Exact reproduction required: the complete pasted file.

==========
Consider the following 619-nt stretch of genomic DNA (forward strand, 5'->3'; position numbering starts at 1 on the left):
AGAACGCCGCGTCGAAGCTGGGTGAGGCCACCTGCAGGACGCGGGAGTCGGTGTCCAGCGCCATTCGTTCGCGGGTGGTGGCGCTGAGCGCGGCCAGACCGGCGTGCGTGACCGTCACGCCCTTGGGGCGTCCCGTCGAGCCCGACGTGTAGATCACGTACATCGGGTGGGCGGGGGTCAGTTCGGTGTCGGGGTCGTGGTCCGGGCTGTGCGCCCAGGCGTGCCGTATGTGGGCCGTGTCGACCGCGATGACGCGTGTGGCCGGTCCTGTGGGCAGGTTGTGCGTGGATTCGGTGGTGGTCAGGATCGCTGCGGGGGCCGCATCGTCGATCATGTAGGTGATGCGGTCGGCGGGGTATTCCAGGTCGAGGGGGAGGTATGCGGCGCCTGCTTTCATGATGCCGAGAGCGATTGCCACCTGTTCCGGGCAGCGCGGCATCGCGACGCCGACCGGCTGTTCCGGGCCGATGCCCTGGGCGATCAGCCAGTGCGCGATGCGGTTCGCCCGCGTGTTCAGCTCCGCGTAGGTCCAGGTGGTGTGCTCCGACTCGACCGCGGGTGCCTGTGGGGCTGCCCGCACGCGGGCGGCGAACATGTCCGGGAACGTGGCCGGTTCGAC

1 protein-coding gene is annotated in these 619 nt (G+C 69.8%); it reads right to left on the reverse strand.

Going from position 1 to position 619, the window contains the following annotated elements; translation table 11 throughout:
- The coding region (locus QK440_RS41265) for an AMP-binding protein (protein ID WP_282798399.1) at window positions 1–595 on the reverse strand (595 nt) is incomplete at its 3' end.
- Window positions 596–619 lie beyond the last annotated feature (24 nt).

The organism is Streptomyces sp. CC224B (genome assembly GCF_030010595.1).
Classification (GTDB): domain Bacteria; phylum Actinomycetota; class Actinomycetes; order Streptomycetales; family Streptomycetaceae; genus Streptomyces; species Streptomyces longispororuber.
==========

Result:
Consider the following 619-nt stretch of genomic DNA (forward strand, 5'->3'; position numbering starts at 1 on the left):
AGAACGCCGCGTCGAAGCTGGGTGAGGCCACCTGCAGGACGCGGGAGTCGGTGTCCAGCGCCATTCGTTCGCGGGTGGTGGCGCTGAGCGCGGCCAGACCGGCGTGCGTGACCGTCACGCCCTTGGGGCGTCCCGTCGAGCCCGACGTGTAGATCACGTACATCGGGTGGGCGGGGGTCAGTTCGGTGTCGGGGTCGTGGTCCGGGCTGTGCGCCCAGGCGTGCCGTATGTGGGCCGTGTCGACCGCGATGACGCGTGTGGCCGGTCCTGTGGGCAGGTTGTGCGTGGATTCGGTGGTGGTCAGGATCGCTGCGGGGGCCGCATCGTCGATCATGTAGGTGATGCGGTCGGCGGGGTATTCCAGGTCGAGGGGGAGGTATGCGGCGCCTGCTTTCATGATGCCGAGAGCGATTGCCACCTGTTCCGGGCAGCGCGGCATCGCGACGCCGACCGGCTGTTCCGGGCCGATGCCCTGGGCGATCAGCCAGTGCGCGATGCGGTTCGCCCGCGTGTTCAGCTCCGCGTAGGTCCAGGTGGTGTGCTCCGACTCGACCGCGGGTGCCTGTGGGGCTGCCCGCACGCGGGCGGCGAACATGTCCGGGAACGTGGCCGGTTCGAC

1 protein-coding gene is annotated in these 619 nt (G+C 69.8%); it reads right to left on the reverse strand.

Going from position 1 to position 619, the window contains the following annotated elements; translation table 11 throughout:
- The coding region (locus QK440_RS41265) for an AMP-binding protein (protein ID WP_282798399.1) at window positions 1–595 on the reverse strand (595 nt) is incomplete at its 3' end.
- Window positions 596–619 lie beyond the last annotated feature (24 nt).

The organism is Streptomyces sp. CC224B (genome assembly GCF_030010595.1).
Classification (GTDB): domain Bacteria; phylum Actinomycetota; class Actinomycetes; order Streptomycetales; family Streptomycetaceae; genus Streptomyces; species Streptomyces longispororuber.